The Inlander

February 2017

Digital Edition of the Inland Press Association. Offering financial research, salary compensation survey, training for advertising, classifieds, editorial, circulation, social media, human resources, special sections and niche products.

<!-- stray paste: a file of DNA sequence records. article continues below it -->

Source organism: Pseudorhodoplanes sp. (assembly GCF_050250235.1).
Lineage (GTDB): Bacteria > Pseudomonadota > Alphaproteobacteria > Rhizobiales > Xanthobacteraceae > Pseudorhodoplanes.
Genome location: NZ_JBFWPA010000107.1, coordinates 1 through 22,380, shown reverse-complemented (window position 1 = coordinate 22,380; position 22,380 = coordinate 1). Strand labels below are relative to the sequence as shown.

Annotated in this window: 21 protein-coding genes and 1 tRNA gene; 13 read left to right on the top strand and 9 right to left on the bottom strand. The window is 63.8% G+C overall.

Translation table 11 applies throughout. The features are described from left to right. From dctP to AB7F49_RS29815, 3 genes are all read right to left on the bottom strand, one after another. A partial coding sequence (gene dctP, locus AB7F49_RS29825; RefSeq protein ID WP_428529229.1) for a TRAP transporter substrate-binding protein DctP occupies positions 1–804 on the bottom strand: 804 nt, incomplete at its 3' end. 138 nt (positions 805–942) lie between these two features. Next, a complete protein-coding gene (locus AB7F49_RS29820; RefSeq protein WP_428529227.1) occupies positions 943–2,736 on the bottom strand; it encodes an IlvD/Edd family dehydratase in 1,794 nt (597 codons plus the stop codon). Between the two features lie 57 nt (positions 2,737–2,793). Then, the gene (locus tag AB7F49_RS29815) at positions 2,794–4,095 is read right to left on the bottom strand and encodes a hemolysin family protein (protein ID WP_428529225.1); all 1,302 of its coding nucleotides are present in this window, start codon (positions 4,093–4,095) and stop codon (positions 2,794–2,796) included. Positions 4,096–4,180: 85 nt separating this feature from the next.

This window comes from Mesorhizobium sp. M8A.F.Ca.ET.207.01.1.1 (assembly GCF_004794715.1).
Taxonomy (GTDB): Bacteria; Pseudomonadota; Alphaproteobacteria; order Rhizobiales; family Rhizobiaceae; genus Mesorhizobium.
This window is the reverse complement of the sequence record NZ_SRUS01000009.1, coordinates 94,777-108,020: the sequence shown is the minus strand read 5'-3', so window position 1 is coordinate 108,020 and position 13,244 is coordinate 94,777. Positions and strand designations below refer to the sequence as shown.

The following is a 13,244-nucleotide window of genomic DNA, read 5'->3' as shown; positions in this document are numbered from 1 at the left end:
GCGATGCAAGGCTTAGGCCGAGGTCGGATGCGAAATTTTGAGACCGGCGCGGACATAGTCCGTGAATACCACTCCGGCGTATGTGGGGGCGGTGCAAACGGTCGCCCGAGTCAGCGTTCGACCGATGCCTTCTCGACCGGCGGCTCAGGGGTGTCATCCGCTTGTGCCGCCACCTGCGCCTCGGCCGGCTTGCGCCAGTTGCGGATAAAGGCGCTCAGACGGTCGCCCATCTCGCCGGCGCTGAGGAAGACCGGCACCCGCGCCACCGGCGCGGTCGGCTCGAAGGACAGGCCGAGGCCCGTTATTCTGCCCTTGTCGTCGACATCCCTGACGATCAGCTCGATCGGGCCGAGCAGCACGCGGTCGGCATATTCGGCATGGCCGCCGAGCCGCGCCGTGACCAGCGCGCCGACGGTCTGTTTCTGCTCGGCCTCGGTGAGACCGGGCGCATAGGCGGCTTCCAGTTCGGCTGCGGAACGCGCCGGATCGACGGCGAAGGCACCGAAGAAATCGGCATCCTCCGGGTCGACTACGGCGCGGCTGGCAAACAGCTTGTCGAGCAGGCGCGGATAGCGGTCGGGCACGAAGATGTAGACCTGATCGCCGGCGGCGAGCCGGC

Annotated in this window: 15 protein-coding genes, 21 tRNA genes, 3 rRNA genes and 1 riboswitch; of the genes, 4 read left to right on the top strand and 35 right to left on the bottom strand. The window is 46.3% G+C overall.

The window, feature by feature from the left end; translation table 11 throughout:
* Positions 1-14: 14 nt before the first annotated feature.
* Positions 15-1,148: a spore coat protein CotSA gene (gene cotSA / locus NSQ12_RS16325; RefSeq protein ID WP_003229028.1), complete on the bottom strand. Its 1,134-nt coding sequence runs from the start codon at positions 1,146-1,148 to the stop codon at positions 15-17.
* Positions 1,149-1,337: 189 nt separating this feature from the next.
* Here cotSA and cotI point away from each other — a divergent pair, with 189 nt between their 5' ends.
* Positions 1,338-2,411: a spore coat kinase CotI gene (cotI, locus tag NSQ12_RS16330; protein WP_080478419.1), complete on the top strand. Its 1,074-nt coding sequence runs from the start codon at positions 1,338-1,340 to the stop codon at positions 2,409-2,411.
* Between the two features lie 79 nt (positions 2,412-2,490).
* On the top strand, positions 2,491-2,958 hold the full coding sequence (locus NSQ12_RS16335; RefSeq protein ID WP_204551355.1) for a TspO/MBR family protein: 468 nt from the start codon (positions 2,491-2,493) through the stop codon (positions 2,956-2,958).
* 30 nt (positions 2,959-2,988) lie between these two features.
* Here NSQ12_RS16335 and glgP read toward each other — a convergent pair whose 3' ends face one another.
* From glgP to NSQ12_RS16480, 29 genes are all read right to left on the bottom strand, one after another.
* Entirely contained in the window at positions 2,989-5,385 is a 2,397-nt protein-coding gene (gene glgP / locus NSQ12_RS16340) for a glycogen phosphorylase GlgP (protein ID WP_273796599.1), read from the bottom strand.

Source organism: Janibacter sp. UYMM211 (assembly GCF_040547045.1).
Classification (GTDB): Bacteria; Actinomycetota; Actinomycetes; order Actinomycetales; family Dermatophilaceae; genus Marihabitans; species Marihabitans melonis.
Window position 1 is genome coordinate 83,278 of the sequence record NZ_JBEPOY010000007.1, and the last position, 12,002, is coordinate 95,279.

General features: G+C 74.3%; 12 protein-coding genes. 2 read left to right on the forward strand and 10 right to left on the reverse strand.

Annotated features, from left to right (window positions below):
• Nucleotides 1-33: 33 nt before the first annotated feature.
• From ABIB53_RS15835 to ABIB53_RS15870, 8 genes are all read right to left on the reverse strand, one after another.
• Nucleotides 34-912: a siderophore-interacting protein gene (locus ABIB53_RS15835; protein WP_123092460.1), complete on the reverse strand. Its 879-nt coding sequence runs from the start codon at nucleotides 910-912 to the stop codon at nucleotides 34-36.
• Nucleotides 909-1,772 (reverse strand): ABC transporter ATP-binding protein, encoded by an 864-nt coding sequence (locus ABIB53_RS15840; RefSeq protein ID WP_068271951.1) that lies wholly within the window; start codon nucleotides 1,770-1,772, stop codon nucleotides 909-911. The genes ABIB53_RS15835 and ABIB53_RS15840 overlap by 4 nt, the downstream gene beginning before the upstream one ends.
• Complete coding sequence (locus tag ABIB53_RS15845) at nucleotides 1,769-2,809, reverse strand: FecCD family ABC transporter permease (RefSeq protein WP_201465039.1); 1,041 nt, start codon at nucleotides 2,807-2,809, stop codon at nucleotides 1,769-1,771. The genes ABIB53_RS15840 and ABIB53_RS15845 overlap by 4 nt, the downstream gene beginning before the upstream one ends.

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Mailed from Sterling, Ill. Inform Post Office if it arrives after February 15 February 2017 | Vol. 31, No. 2 INL ANDER THE Stay engaged. Find solutions. Move forward. ORLANDO FEBRUARY 23-25 When Mather Economics LLC, the consul- tancy best known among newspapers for their data-driven subscription pricing optimization strategies, began developing Publisher Benchmarks for Inland, they set the ambitious goal of surpassing a product newspapers had relied on for more than nine decades. Four years later, Publisher Benchmarks had proven even more vital for providing insights into a newspaper company's performance than the National Cost & Revenue Study it replaced. I t h e l p s , o f c o u r s e , t h a t P u b l i s h e r Benchmarks is designed for the digital era, employing a web-based dashboard with a vir- tually unlimited array of customizable metrics and comparisons at the click of a mouse. And, u n l i k e t h e a n n u a l N C R S , P u b l i s h e r Benchmark data is refreshed every quarter, and available 24 hours a day the year round. Publisher Benchmarks "comp sets"—cate- gories of comparable factors—allow top executives and department leaders to see strengths and challenge areas at a glance, with the ability to see top-level views and deep dives into comparables sorted by company size, region, ownership, business model and much more. Publisher Benchmarks is appointment viewing--for digging into performance—each quarter at The Columbian in Vancouver, Wash., says Finance Manager and Treasurer Brandon Zarzana. Zarzana, owner and Publisher Scott Campbell and CFO Doug Ness sit down once a quarter "and talk about where we are, where we've been and where things look." They compare themselves against other independently owned newspapers, as well as how performance internally compares to pre- vious quarters. For The Columbian, "the biggest useful- ness of Publisher Benchmarks is in how to measure (performance within) ourselves," Zarzana says. A big advantage of Publisher Benchmarks is the ability it gives key executives to set per- mission levels on access to data so department and line managers are able to get just the information they need to measure the perfor- mance of their departments. Columbian advertising and circulation managers in par- ticular comb through the data relevant to their departments, Zarzana says. Publisher Benchmarks has proven particu- larly useful for Sandusky Newspaper Group, an eclectic collection of publications. "We're a very diverse group," says Doug Phares, the company's president and COO. "We don't have any two operations that look exactly like each other. We have small dailies and a handful of weekly located in the Rust Belt, the Mountain West, the New Southeast. Metric system: Approaching its fourth year, Publisher Benchmarks measures up BENCHMARKS CONTINUED ON PAGE 6 The 2017 edition of the Key Executives Mega-Conference announces its intentions for its three days in Orlando with its theme: Innovation & Insight: The Business of Publishing News. Business is the key word, as sessions cir- cle back repeatedly to what is working in the newspaper industry—and what shows con- crete, not theoretical, promise for the future. Consider, for instance, the breakout ses- sion presenter Emilio Garcia-Ruiz, The Washington Post's managing editor for digi- tal, has titled "Leveraging the Frenemy." At a time when publishers are increasingly wary of presenting content through plat- forms such as Facebook or Tumbler, Garcia- Ruiz will detail the real-life results of The Post's distributed content strategy. By hitching much of its content to news- paper "frenemies" among social media, The Post's digital audience has more than tripled in the last three years to almost 100 million unique visitors—and lifting it to a place among the world's fastest-growing media companies. Similarly, another breakout session will look at the science behind a traditional strength of newspapers—storytelling—with the goal of getting newsrooms into the busi- ness of successfully engaging their audienc- es. Matt Sheehan, director of stories and emerging platforms at the University of F l o r i d a 's C o l l e g e o f J o u r n a l i s m & C o m m u n i c a t i o n s , w i l l g u i d e M e g a - Conference attendees through the research that reveals why the presentation of content matters in growing audience Right from the start, the Mega-Conference concerns itself with monetizing the things this legacy media does best. In the Thursday, Feb. 23 morning bonus session, Ryan Stephens, who is responsible for global busi- ness development at Deseret Digital Media, leads a workshop on native advertising that draws on three years of experience learning what content engages readers, what busi- nesses are the most likely native advertisers and how content can be best customized for local merchants. And the Mega-Conference will end on a business note, with a presentation by sales motivator Kim Ward aimed at radically improving the "win rates" of sales teams. Ward, director of training and develop- ment for Learning Outsource group, will show the results of a data-driven dissection of the advertising buying decision process— and how it informs a wholly new approach to selling. (One bonus of this session: The first 100 people to show up will receive a free copy of his new book, "The New Selling IQ." ) The 2017 Mega-Conference is the seventh since Inland, the Local Media Association and the Southern Newspaper Publishers Association first collaborated on a confer- ence intended to be rich in programming, full of networking opportunities and a fitting showcase for the products and services of the newspaper industry's R&D companies. This gathering in Orlando February 23 to 25 appears ready to deliver again on those promises. The full program and bios of the presenters begin on page 10. newspaper civic leader, grew up 1930s when gangsters were front-page news. as a paperboy and owner/publisher of the Times-Call, the Loveland Reporter-Herald, the Cañon City the Colorado Home- Newspaper. Lehman's varied also included years as a Deputy District Attorney trial attorney, and a Colorado State Legislature. the Press, Lehman personal story and news- spanning much of the the twenty-first centuries sweeping changes in society, technology, communication, management. $15.95 Rolling WITH THE Press A PUBLISHER'S JOURNEY Rolling with the Press Filter Press Lehman By Edward Lehman and Suzanne Barrett ✒ ✒ R N E Y Rolling Press with the A PUBLISHER'S JOURNEY Press Ed Lehman looks back Former Inland Press Association Chairman Ed Lehman has written "Rolling With the Press: A Publisher's Journey," an autobiography of his life as a reporter, editor, publisher and owner of the Longmont (Colo.) Times- C a l l a n d o t h e r L e h m a n Communications newspapers. Written with former associate Suzanne Barrett after retiring at age 85, the book r e c o u n t s h o w h e b u i l t L e h m a n Communications and served the indus- try with activity in several associations including Inland, where he helped establish the Inland Press Foundation. "Rolling With the Press" is available t h r o u g h F i l t e r P r e s s ( o r d e r s @ FilterPressBooks.com) and at Amazon. com. In Orlando, the Mega-Conference gets down to business